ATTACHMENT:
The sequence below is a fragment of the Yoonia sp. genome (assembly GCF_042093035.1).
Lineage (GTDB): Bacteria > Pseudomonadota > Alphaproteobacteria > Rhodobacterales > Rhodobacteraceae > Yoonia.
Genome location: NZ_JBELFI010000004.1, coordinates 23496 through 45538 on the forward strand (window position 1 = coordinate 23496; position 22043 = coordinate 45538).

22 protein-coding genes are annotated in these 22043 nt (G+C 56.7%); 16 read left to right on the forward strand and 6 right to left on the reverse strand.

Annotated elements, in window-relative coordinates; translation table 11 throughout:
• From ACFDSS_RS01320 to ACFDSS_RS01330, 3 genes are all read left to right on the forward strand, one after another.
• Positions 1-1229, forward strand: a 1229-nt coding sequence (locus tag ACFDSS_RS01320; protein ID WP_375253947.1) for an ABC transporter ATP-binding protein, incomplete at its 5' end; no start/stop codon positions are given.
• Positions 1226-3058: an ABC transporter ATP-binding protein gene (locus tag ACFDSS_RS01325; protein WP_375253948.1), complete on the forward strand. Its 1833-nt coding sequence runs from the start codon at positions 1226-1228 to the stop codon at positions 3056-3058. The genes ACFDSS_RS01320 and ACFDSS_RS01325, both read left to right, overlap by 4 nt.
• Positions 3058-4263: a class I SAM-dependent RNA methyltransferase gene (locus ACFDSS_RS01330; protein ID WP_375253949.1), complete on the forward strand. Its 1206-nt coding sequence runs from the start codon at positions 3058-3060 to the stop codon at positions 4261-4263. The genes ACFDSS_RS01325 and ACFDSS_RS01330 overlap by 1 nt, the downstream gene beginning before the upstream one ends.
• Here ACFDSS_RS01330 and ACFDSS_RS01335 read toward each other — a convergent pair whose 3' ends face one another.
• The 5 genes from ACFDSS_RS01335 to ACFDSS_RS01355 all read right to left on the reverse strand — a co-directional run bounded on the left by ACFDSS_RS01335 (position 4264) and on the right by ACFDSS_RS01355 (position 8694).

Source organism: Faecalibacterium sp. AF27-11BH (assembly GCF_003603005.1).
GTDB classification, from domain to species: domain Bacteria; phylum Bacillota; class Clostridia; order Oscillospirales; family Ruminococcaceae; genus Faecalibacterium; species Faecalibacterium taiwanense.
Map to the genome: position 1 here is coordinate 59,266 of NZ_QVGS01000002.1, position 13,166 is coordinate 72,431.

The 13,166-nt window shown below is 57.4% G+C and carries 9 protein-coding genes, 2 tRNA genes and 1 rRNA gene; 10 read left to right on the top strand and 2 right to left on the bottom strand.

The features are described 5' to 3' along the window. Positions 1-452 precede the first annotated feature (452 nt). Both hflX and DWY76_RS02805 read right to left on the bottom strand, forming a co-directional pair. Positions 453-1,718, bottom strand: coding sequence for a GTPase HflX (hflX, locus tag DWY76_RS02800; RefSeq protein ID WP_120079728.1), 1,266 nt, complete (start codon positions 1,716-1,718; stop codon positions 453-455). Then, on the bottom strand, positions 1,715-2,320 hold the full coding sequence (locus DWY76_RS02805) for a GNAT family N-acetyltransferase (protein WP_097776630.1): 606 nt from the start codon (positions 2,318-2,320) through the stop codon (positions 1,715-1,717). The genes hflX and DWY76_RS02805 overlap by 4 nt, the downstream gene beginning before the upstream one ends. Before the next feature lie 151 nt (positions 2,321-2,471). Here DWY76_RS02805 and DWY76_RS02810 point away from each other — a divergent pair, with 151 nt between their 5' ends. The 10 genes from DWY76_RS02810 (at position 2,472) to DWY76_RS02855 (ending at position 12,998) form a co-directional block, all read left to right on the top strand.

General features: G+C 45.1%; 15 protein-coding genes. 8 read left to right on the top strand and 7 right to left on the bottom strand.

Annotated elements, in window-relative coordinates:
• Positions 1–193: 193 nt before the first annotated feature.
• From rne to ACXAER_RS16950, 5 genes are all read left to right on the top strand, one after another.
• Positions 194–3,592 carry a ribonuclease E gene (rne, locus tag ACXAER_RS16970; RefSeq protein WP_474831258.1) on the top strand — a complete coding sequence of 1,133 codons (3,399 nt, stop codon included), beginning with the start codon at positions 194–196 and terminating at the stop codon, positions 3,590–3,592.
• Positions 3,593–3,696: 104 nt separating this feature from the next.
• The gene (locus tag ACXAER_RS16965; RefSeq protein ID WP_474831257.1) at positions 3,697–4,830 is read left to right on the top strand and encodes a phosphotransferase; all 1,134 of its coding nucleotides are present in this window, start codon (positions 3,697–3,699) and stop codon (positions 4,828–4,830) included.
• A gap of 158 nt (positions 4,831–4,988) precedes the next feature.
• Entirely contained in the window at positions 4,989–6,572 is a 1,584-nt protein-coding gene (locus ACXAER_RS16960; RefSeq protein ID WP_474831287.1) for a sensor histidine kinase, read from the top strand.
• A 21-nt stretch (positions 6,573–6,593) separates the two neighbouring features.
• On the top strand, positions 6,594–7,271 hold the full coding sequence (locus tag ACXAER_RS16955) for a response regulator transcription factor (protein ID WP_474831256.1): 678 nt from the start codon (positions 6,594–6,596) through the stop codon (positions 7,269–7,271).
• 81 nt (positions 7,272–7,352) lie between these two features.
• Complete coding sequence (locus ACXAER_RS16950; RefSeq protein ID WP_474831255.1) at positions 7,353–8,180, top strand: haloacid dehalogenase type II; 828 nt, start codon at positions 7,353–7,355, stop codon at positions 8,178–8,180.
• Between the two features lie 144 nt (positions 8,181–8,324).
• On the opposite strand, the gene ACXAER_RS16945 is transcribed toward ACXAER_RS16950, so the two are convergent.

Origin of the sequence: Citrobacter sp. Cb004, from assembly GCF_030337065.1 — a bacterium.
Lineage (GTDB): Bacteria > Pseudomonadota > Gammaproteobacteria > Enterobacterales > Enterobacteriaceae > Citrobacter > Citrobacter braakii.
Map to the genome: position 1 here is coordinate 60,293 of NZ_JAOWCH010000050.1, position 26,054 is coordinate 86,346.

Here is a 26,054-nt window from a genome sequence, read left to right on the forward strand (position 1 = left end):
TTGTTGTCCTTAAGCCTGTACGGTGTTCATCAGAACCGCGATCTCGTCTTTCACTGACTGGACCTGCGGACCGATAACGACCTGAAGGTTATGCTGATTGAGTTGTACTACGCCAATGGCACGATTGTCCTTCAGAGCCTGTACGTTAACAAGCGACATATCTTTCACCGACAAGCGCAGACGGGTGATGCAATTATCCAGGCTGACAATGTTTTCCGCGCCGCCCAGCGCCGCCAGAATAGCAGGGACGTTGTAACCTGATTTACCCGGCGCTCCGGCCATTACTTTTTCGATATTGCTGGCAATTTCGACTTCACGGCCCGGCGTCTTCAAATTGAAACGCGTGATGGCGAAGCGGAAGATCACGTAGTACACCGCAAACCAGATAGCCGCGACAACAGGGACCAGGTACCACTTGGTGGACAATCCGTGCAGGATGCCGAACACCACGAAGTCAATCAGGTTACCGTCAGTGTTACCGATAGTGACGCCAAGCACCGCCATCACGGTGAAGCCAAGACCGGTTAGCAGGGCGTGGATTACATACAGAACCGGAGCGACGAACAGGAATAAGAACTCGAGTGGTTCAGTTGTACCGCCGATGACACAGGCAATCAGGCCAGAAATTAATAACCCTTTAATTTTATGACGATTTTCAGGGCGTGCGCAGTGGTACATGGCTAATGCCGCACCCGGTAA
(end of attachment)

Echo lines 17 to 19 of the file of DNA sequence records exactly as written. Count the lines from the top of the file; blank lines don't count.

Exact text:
General features: G+C 45.1%; 15 protein-coding genes. 8 read left to right on the top strand and 7 right to left on the bottom strand.

Annotated elements, in window-relative coordinates:
• Positions 1–193: 193 nt before the first annotated feature.